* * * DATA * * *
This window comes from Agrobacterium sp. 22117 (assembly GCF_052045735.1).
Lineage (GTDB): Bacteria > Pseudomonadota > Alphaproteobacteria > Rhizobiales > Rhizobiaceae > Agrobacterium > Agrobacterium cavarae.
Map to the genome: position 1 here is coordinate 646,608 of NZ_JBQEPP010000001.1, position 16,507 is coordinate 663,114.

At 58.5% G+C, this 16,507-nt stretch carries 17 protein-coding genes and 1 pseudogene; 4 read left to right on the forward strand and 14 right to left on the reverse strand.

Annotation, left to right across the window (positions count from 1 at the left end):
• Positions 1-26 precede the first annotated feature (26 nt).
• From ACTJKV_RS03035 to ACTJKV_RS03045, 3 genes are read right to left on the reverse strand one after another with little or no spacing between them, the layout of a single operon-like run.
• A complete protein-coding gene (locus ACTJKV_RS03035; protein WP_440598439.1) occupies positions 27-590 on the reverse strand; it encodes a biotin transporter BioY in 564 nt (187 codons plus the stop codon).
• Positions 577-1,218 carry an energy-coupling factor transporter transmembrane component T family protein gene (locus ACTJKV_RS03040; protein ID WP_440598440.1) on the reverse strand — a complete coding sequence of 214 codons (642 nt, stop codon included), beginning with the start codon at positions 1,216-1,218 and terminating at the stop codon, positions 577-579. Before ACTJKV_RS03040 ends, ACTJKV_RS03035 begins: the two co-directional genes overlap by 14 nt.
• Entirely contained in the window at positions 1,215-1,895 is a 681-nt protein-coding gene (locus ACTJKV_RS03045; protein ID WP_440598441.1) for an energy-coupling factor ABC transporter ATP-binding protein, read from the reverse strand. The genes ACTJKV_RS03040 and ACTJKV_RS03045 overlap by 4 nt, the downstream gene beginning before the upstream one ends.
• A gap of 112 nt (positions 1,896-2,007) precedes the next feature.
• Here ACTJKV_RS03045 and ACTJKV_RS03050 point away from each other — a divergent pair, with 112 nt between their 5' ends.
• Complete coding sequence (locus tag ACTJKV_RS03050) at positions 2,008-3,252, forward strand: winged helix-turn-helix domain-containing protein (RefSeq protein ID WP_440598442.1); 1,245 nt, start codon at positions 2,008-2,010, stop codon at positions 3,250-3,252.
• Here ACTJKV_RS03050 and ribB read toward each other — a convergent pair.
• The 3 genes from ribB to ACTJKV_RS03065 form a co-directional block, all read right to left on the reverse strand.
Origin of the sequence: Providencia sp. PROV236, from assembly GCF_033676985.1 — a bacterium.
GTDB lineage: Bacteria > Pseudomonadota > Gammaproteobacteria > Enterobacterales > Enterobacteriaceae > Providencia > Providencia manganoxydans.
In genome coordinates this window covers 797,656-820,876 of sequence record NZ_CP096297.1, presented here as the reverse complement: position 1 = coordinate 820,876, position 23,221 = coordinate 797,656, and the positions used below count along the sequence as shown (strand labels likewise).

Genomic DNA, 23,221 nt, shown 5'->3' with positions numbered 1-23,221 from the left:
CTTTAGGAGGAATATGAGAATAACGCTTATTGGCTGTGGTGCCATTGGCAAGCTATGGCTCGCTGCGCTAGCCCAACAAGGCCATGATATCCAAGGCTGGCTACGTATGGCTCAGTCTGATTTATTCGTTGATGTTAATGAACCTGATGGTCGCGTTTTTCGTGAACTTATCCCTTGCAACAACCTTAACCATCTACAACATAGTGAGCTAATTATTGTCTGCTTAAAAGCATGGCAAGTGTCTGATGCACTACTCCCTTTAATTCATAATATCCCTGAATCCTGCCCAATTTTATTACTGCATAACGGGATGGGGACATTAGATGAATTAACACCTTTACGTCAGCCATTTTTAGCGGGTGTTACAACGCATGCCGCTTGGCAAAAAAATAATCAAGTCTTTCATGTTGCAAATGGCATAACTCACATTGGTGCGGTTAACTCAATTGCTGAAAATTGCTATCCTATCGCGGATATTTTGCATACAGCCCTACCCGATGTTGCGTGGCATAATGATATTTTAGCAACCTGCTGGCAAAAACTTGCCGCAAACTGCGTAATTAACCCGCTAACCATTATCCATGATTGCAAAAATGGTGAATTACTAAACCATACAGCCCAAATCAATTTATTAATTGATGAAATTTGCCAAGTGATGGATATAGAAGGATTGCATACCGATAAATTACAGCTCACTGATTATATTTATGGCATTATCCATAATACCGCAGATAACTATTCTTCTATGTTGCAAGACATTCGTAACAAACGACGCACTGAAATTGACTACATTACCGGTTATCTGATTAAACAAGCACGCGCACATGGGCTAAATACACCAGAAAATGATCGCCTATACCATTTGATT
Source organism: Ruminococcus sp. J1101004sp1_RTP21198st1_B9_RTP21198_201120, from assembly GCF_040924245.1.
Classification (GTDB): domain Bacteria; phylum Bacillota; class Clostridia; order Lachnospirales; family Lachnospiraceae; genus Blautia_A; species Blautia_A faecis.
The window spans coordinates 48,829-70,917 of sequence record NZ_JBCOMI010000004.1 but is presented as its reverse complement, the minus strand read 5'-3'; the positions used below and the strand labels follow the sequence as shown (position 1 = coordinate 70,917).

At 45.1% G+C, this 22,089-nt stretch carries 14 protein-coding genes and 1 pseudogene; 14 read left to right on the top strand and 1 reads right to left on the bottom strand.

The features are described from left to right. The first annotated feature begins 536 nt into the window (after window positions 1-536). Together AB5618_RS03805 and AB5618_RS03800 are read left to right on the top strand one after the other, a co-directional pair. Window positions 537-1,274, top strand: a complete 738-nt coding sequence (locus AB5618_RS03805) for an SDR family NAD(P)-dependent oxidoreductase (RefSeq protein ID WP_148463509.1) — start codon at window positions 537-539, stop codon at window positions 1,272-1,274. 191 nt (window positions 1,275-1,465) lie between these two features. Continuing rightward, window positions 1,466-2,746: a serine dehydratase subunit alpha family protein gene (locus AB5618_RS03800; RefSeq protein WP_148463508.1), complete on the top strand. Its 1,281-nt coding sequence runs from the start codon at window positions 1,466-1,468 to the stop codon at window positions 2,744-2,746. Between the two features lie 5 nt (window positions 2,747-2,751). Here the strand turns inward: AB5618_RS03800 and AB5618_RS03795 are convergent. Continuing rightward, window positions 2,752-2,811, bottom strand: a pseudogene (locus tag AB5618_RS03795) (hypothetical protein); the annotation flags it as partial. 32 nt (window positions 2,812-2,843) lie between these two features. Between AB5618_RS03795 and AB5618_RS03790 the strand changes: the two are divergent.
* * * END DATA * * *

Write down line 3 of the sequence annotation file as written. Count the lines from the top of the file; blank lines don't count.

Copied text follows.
Map to the genome: position 1 here is coordinate 646,608 of NZ_JBQEPP010000001.1, position 16,507 is coordinate 663,114.